How to identify your learning style
Are you a visual, auditory or tactile learner? Or maybe a combination? Figuring out your learning style is one of the best ways to optimise your study habits.
Everyone learns differently. Some of us need to write things down; some need to hear instructions out loud, and some of us can’t figure something out until we’ve had a chance to actually do it with our own hands. There’s no right or wrong way to learn, but if you can figure out your learning style and use it to your advantage, there’s no limit to what you can achieve.
You are all about reading and seeing. You process information best by picturing what you’re learning in your head, and by looking at pictures and diagrams. When you are trying to remember something, there’s a chance you close your eyes and visualise the situation. You’re probably easily distracted by loud noises, and if you don’t have something to look at, you become bored. You must have loved those days at school when the teacher wheeled the TV into the classroom.
Techniques to maximise your learning powers
- Sit at the front of the classroom so you are less likely to be distracted by other people’s activity
- Make your own study flashcards
- Colour code different sets of information
- Try to visualise where you were and who you were with when you learnt about something. It will help you recall the details.
You learn best by hearing and listening. You store information by the way it sounds, and you follow instruction better if you hear them, rather than read them. You take information in best if you read it aloud to yourself, or have other people read it to you. You are great at processing information that you hear, even in a noisy room. When you hear songs you know, you sing or hum along, and you probably learnt all the lyrics before all your friends.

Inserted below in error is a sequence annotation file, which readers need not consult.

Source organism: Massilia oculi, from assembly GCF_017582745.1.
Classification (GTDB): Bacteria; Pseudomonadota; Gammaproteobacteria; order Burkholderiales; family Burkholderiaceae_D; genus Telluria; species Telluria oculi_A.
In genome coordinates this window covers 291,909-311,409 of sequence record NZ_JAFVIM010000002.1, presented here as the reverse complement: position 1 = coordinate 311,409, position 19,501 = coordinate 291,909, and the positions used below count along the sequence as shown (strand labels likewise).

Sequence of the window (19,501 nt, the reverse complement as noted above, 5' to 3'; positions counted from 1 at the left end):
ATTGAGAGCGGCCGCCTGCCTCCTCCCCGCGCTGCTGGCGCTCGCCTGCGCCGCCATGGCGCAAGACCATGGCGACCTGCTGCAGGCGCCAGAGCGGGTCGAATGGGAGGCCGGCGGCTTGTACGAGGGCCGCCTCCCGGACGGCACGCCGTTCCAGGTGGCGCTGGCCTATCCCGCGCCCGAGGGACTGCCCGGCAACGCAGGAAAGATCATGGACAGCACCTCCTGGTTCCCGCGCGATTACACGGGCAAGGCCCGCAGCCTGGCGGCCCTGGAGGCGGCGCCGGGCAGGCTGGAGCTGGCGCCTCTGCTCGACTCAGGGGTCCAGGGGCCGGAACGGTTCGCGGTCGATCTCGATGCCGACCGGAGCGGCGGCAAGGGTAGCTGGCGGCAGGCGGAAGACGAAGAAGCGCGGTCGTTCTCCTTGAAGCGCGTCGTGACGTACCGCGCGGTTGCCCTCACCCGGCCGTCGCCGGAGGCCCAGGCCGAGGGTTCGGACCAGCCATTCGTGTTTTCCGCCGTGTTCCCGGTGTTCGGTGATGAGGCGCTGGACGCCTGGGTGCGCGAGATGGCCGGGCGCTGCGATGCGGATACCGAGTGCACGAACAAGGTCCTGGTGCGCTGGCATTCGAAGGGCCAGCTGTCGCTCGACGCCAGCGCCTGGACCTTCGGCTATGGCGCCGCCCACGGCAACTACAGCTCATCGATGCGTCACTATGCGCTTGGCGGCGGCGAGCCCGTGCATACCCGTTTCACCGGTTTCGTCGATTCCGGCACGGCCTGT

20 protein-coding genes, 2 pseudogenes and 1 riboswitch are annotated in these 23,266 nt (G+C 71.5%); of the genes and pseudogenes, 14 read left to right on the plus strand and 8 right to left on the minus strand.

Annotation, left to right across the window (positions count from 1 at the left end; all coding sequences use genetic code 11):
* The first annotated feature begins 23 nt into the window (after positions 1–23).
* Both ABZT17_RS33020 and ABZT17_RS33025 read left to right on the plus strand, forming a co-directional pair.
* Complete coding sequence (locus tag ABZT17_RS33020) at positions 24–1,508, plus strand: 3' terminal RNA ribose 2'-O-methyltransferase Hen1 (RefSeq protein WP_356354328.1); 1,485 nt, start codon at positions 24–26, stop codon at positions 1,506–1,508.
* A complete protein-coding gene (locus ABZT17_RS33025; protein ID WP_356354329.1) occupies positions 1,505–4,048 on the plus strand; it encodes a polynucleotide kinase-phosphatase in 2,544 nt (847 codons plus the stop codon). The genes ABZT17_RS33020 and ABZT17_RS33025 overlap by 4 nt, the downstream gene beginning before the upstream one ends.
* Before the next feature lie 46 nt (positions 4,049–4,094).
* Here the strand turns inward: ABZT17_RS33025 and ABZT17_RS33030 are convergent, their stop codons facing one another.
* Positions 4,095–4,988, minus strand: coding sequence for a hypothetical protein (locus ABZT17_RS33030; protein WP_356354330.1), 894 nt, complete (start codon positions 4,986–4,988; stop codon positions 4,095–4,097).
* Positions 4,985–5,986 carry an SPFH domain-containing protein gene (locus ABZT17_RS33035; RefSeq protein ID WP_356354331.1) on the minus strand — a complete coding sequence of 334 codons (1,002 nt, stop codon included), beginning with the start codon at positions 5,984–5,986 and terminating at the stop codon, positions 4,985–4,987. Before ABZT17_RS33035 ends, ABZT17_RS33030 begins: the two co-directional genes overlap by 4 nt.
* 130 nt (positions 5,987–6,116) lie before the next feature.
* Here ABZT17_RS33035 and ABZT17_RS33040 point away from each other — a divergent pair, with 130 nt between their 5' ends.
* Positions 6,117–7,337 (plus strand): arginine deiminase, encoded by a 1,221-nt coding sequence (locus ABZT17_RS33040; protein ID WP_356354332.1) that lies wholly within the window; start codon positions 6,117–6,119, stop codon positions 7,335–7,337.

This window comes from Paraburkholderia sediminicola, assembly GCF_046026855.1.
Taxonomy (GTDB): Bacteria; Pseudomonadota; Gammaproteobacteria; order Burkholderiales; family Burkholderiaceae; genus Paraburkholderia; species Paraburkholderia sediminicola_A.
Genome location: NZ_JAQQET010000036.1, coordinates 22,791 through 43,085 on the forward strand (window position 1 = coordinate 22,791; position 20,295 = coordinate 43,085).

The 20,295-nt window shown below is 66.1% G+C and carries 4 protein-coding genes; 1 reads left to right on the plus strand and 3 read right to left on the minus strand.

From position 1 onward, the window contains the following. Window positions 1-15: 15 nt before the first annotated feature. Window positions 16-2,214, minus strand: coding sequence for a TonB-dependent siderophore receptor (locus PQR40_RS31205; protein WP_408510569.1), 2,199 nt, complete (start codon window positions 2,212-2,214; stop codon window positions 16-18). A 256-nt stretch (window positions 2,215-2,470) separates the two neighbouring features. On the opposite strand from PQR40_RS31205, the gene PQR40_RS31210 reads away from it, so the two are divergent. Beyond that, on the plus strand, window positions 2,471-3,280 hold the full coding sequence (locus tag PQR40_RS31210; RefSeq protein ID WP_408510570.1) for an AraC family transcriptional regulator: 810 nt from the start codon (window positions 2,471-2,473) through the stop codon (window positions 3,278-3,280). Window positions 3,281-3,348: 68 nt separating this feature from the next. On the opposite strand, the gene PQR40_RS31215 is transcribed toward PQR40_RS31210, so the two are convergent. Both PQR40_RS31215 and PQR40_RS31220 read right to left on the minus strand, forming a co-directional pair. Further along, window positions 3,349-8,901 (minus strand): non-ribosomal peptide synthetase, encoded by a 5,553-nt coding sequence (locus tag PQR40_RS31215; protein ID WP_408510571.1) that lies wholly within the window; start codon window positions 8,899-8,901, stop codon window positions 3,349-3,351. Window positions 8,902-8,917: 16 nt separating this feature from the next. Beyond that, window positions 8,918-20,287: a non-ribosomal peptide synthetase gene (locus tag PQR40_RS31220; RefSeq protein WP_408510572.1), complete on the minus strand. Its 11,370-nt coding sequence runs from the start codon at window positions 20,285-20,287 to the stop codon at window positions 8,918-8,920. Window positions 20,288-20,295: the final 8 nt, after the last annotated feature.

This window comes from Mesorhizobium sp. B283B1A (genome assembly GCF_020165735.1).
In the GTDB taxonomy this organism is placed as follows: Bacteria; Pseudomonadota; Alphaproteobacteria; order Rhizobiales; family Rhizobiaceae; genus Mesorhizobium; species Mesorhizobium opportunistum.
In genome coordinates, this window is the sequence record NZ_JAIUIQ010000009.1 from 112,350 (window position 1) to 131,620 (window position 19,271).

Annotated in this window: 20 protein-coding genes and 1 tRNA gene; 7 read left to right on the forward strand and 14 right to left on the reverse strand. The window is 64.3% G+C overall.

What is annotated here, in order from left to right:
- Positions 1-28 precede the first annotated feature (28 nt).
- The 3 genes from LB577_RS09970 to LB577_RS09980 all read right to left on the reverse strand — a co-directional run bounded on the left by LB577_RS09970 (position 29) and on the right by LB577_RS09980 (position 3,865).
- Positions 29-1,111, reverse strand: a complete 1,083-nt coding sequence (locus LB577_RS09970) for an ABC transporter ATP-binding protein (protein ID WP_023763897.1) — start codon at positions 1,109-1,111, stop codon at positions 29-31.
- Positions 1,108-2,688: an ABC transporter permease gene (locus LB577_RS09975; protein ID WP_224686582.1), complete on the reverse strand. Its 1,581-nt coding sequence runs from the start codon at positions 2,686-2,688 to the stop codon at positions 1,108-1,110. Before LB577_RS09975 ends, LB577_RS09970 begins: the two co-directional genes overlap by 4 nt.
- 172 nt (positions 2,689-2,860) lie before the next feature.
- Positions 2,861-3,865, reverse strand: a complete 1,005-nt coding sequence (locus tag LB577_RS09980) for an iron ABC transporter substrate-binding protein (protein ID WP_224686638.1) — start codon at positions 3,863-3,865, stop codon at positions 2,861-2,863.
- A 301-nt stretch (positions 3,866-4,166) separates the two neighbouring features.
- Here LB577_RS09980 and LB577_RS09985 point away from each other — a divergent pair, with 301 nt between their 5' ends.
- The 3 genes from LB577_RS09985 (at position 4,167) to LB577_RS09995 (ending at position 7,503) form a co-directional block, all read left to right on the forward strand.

How to nail your study style
- Record your classes or lectures, and play them back when you’re studying
- Have a friend ask you test questions out loud
- Put your study notes to a melody and sing them to yourself
- Sit with a classmate or family member and explain the concepts you’re learning to them.
Tactile (or kinaesthetic) learner
You learn by touching and doing. You find it frustrating sitting in a classroom, listening to someone explain concepts, or having to write extensive notes. The best way for you to learn something is to just start doing it, and practicing until you have it down pat. You need to be active, take frequent breaks, and it’s important that you know not just how something works, but why. When you drive, you remember the route, but possibly not the street names and landmarks. You probably got in trouble for dismantling radios when you were a kid. You just wanted to know how it worked, right?
How tactiles get tactical
- Do lots of hands-on activities that involve touching, building or moving
- It might drive your visual and auditory-learner friends nuts, but move around while you study, or act out concepts
- Just jump in and give something a go, you’ll figure it out a lot quicker than by reading notes
- Learn new material while doing something active, like reading a textbook on the treadmill.
Most people are a mix of the above, but one style usually resonates more. Figure it out, and nail your study.